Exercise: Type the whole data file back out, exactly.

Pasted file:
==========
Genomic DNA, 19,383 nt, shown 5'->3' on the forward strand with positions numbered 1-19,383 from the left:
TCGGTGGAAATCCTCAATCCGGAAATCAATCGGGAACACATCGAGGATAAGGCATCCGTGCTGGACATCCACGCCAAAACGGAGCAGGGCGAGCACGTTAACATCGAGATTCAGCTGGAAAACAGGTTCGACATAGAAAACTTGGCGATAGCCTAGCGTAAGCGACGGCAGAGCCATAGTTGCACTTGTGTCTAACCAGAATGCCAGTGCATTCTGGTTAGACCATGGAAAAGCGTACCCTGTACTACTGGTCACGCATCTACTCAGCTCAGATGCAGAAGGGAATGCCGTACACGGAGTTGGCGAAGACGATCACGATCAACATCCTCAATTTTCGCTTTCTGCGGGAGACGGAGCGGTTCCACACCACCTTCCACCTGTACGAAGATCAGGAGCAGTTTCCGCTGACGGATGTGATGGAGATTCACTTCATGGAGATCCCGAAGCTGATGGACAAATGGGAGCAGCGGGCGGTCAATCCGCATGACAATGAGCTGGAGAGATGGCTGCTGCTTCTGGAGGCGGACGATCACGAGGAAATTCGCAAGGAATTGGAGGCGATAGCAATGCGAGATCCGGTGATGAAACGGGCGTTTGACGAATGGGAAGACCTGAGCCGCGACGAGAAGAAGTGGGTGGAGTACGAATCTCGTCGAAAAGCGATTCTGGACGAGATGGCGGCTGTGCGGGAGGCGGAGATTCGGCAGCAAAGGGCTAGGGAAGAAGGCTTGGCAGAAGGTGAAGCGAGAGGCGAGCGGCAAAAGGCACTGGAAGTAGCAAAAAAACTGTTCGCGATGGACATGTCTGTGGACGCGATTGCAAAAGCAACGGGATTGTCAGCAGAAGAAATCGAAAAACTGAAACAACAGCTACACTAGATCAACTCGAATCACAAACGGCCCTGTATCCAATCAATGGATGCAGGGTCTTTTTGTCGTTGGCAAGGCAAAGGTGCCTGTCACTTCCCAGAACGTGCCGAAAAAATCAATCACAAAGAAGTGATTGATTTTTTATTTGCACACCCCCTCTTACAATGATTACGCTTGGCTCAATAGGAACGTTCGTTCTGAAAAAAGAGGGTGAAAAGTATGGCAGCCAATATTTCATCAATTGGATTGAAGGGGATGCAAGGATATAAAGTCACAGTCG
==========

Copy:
Genomic DNA, 19,383 nt, shown 5'->3' on the forward strand with positions numbered 1-19,383 from the left:
TCGGTGGAAATCCTCAATCCGGAAATCAATCGGGAACACATCGAGGATAAGGCATCCGTGCTGGACATCCACGCCAAAACGGAGCAGGGCGAGCACGTTAACATCGAGATTCAGCTGGAAAACAGGTTCGACATAGAAAACTTGGCGATAGCCTAGCGTAAGCGACGGCAGAGCCATAGTTGCACTTGTGTCTAACCAGAATGCCAGTGCATTCTGGTTAGACCATGGAAAAGCGTACCCTGTACTACTGGTCACGCATCTACTCAGCTCAGATGCAGAAGGGAATGCCGTACACGGAGTTGGCGAAGACGATCACGATCAACATCCTCAATTTTCGCTTTCTGCGGGAGACGGAGCGGTTCCACACCACCTTCCACCTGTACGAAGATCAGGAGCAGTTTCCGCTGACGGATGTGATGGAGATTCACTTCATGGAGATCCCGAAGCTGATGGACAAATGGGAGCAGCGGGCGGTCAATCCGCATGACAATGAGCTGGAGAGATGGCTGCTGCTTCTGGAGGCGGACGATCACGAGGAAATTCGCAAGGAATTGGAGGCGATAGCAATGCGAGATCCGGTGATGAAACGGGCGTTTGACGAATGGGAAGACCTGAGCCGCGACGAGAAGAAGTGGGTGGAGTACGAATCTCGTCGAAAAGCGATTCTGGACGAGATGGCGGCTGTGCGGGAGGCGGAGATTCGGCAGCAAAGGGCTAGGGAAGAAGGCTTGGCAGAAGGTGAAGCGAGAGGCGAGCGGCAAAAGGCACTGGAAGTAGCAAAAAAACTGTTCGCGATGGACATGTCTGTGGACGCGATTGCAAAAGCAACGGGATTGTCAGCAGAAGAAATCGAAAAACTGAAACAACAGCTACACTAGATCAACTCGAATCACAAACGGCCCTGTATCCAATCAATGGATGCAGGGTCTTTTTGTCGTTGGCAAGGCAAAGGTGCCTGTCACTTCCCAGAACGTGCCGAAAAAATCAATCACAAAGAAGTGATTGATTTTTTATTTGCACACCCCCTCTTACAATGATTACGCTTGGCTCAATAGGAACGTTCGTTCTGAAAAAAGAGGGTGAAAAGTATGGCAGCCAATATTTCATCAATTGGATTGAAGGGGATGCAAGGATATAAAGTCACAGTCG